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Can the Geeks save Rhode Island?

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The small but growing IT-digital media sector centered around Providence has been one of the bright spots in the local economy. But to what extent can it help the Ocean State to overcome its perennial economic also-ran status?

Marion Davis takes on the topic in this week's Phoenix:

Sara Czyzewicz earned a computer science degree at Rhode Island College and a new-media certificate from imedia, proved her Web design skills at the Westin Providence and a local firm — and then promptly left the state, as have thousands of ambitious 20-somethings have before her.

She worked for the ad agency Crispin Porter & Bogusky in Miami, then in Boulder, Colorado, where she thrived on the vibrant tech entrepreneurship culture. In April, she co-founded a startup, Weavemet, to develop a social networking tool called DandyID.

Almost immediately, there was an acquisition offer on the table, and then a cash infusion that will allow the firm to employ five or six people through next summer. But here's the twist: DandyID won't be based in Boulder. It's moved to Providence.

"There is a whole new level of energy here that doesn't exist in a lot of other places," Czyzewicz says. "Boulder seems a little more geared toward technology entrepreneurs and business, whereas Rhode Island also has that artistic, design, creative side." She adds, "You are who you hang around with." In Providence, "people feed off one another's energy, and that has helped us tremendously."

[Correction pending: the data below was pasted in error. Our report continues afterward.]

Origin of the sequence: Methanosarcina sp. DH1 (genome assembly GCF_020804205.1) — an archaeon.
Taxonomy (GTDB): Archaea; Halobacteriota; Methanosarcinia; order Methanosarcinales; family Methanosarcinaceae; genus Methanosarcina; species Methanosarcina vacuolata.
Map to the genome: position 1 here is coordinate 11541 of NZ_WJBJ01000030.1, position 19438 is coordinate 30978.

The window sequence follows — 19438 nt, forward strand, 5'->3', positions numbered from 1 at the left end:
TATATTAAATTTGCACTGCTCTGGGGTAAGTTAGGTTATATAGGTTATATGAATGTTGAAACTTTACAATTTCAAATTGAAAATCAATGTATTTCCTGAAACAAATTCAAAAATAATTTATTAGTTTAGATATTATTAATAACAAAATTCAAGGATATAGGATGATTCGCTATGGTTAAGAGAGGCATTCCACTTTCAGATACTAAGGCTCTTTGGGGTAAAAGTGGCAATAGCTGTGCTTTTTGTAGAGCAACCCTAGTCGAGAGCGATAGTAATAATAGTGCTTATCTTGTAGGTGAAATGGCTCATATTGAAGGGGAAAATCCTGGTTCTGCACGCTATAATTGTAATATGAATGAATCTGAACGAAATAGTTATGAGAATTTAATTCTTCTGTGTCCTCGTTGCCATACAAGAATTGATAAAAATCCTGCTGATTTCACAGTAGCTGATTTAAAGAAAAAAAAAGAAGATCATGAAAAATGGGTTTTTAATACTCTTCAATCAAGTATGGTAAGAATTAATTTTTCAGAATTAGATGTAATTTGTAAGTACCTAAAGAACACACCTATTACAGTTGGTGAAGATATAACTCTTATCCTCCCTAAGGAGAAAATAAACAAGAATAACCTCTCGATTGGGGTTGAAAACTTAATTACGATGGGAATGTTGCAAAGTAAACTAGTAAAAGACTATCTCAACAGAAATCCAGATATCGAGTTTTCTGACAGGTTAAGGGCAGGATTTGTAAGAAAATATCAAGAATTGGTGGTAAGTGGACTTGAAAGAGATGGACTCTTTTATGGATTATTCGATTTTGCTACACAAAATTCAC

DandyID is the kind of startup that excites local techies and economic development leaders alike: young people on the cutting edge of technology and social trends, with an idea likely to make it big, and a commitment to grow in Rhode Island.

Czyzewicz, a Pawtucket native, is part of a growing wave. In the last few years, a slew of new technology firms have emerged here, from Web and mobile application designers, to biomedical informatics and engineering experts, to military contractors, to companies that leverage IT to more efficiently sell insurance, run wellness programs, and more.

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